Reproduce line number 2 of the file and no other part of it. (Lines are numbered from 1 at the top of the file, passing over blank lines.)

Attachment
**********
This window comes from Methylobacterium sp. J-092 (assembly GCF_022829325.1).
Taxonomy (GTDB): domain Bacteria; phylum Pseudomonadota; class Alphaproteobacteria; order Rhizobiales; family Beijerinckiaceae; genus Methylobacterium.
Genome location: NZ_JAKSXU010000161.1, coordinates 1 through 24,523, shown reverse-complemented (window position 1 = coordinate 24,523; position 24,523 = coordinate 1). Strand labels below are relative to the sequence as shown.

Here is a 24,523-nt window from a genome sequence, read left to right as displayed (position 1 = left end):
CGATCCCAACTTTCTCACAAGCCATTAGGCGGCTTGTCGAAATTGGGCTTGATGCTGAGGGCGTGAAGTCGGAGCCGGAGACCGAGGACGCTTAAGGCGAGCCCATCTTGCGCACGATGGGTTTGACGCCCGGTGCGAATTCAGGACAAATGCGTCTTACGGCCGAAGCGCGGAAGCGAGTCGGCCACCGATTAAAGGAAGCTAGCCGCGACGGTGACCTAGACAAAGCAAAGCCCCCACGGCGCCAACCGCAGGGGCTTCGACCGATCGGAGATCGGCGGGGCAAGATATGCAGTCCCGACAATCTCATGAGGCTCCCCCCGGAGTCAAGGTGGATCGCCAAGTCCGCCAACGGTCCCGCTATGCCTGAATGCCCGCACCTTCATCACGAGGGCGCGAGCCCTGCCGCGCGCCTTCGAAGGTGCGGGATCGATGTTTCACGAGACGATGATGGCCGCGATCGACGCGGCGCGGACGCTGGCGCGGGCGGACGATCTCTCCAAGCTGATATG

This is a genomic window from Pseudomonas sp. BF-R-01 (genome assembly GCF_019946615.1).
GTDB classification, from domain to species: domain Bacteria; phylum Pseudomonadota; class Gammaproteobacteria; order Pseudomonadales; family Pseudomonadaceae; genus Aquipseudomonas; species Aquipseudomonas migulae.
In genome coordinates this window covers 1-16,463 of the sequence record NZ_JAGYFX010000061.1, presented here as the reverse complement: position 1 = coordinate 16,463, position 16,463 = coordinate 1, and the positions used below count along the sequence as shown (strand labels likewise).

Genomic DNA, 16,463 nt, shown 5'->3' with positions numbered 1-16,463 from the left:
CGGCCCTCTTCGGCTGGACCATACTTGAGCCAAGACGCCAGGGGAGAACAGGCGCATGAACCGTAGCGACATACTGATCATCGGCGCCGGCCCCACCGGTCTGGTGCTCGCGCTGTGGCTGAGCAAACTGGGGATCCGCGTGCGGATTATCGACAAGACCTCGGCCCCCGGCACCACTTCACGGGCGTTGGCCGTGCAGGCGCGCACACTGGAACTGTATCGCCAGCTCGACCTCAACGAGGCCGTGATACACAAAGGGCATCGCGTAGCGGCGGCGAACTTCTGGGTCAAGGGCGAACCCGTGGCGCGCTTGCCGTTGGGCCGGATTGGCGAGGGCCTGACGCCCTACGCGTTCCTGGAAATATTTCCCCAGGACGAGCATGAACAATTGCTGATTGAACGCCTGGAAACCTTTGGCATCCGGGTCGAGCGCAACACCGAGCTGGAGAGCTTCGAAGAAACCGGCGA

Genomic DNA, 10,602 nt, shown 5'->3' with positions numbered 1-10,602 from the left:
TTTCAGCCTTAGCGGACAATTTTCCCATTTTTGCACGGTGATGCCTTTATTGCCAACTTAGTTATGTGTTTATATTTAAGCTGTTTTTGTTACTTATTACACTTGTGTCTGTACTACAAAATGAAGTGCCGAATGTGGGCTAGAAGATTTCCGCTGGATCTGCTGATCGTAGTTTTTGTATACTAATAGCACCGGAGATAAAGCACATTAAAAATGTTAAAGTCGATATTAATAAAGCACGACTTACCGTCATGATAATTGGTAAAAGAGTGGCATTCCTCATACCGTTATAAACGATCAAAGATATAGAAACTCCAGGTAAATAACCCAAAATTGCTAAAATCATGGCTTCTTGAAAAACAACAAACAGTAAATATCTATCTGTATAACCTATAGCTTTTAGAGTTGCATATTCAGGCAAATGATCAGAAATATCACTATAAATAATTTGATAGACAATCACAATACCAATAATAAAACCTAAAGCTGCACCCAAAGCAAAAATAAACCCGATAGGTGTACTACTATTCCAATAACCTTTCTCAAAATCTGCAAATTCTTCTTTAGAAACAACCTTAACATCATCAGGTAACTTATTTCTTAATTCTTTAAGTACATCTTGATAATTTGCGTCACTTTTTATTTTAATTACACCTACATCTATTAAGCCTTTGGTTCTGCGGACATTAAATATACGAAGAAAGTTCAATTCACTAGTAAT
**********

Taxonomy (GTDB): domain Bacteria; phylum Pseudomonadota; class Alphaproteobacteria; order Rhizobiales; family Beijerinckiaceae; genus Methylobacterium.